As I moved our iTunes library last week, I worried that the new system might not be able to sync with the old iPod, but relaxed when I saw that Apple still sold the click-wheel iPod Classic. They discontinued it a few days later, but fortunately we were able to sync the old devices.
Why do I prefer the older iPods with physical buttons and tiny screens?
Because I listen to music in the car, and a touch screen is a terrible interface for quick actions while driving.
While touch screens are better for menus, searches, finding albums, playlists, artists, and just about anything else, they’re actually dangerous for driving. A physical control of some sort is best for any action you might have to take while behind the wheel of a moving car.
Pause/Play, Skip and Volume. Those are the key things you want to be able to do with music without thinking too much about where you’re reaching, or taking your eyes off the road. (Especially if you have a mix of quiet and loud songs.) Volume’s on the dashboard, but it’s so much easier — and safer — to hit an actual button for pause/play or skip than to jab at the touch screen until you get it right.
I’m listening to The Bird and the Bee right now. Every single track on the album is labeled as [Explicit] because of the song called “F——ing Boyfriend,” even though that’s the only song that actually has any explicit lyrics.
Both iTunes and Amazon have two versions of the album. One is marked explicit on every single track. The other has edited the one song, and isn’t marked.
I suppose that might have made sense in the old days when an album was only ever sold as a complete unit (with maybe a single or two)…but in today’s digital market, the base unit isn’t the album. It’s the song. If the song itself isn’t explicit, it shouldn’t be labeled as such. That would be like giving Spider-Man an R rating because Sam Raimi also directed Evil Dead.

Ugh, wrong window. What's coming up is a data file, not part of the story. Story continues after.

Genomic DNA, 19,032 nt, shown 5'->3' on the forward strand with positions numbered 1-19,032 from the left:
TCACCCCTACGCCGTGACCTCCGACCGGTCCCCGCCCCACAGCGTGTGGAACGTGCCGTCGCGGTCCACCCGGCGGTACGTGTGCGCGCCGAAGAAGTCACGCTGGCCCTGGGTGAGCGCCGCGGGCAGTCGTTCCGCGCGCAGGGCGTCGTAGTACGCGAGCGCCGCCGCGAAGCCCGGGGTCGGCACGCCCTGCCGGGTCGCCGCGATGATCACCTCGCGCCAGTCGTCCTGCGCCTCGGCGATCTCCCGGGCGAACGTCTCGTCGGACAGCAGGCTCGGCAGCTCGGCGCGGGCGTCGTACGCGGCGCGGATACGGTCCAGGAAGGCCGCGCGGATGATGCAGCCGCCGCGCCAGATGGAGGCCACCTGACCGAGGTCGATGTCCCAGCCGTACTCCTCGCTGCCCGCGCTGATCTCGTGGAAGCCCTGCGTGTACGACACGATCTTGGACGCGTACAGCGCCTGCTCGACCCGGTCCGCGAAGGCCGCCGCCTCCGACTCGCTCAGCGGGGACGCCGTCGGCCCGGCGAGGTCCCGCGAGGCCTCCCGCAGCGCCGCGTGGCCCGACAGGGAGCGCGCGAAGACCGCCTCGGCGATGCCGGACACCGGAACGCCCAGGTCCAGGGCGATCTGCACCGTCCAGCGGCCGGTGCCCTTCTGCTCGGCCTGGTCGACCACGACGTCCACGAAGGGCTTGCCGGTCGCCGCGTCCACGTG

- On my playlist, 9 out of 10 songs from this album are labeled [Explicit], but aren’t. They’re perfectly suitable to play around children and people with sensitive ears, but are labeled as if they’re offensive.
- Anyone searching iTunes or Apple for an individual song will see at least two versions, one of which says it’s explicit (but isn’t) and one of which doesn’t — even though they’re the exact same recording. Confusing your customer is bad for business.
Mark Pilgrim, in The Day the Music Died, points out what happens when DRM meets market failure.
On August 31, Microsoft will turn off the servers that validate their “PlaysForSure” DRM system (this predates the system they use for the Zune). This means that anyone who has bought music that uses PlaysForSure will not be able to transfer it when they upgrade or replace their computer, or get a new music player.
It won’t be an instantaneous death like DIVX was, or like a subscription system, because it doesn’t phone home whenever you try to play a track. But it’ll be a lot faster than simple technological obsolescence. I can still play my old VHS tapes until my VCR breaks down (and then I could probably still get it fixed if I really wanted to), even though I don’t think I’ve seen a pre-recorded tape in a store in years.
This is also why I prefer to check Amazon’s MP3 store first, before going onto the iTunes Music Store, and then prefer DRM-free iTunes Plus to standard iTunes tracks. Given their current position, Apple isn’t likely to get rid of iTunes anytime soon, but if they ever did, I’d be in the same boat as people who purchased PlaysForSure tracks. (Though I’m hoping they’ll move the entire catalog away from DRM long before that happens.) Whereas since Amazon’s tracks are plain, ordinary MP3s, they could abandon the business tomorrow and I’d still be able to play the tracks for as long as I can find software that plays MP3s.
In conjunction with the Safari 3.1.1 security release, Apple has also released a new version of Apple Software Update for Windows. With version 2.1, they’ve taken the opportunity to fix one of the problems that caused so much criticism last month.
It now shows two lists: one for updates, and one for new software. This takes care of one of the three easy steps that I culled from discussions back in March:
- Separate updates from new software and label them clearly. Done.
- Leave the new stuff unchecked by default. Bzzzt! Try again!
- When run automatically, don’t pop up a notice more than once for each piece of not-installed software. [Edit:] Done.
Unfortunately the new software is still checked by default, but one hopes that the separate list would be enough to make people stop, look, and make a conscious choice as to whether or not to install it.
I don’t know yet
how it handles new software when run automatically, or whether they’ve made the ignore option apply to an entire piece of software rather than a specific installer. I’ve taken iTunes off the ignore list and set it to check daily so that I can find out. [Edit:] I haven’t seen it pop up in the last 24 hours, and according to eWeek, “Apple will now only prompt the user if there are critical security updates available.”
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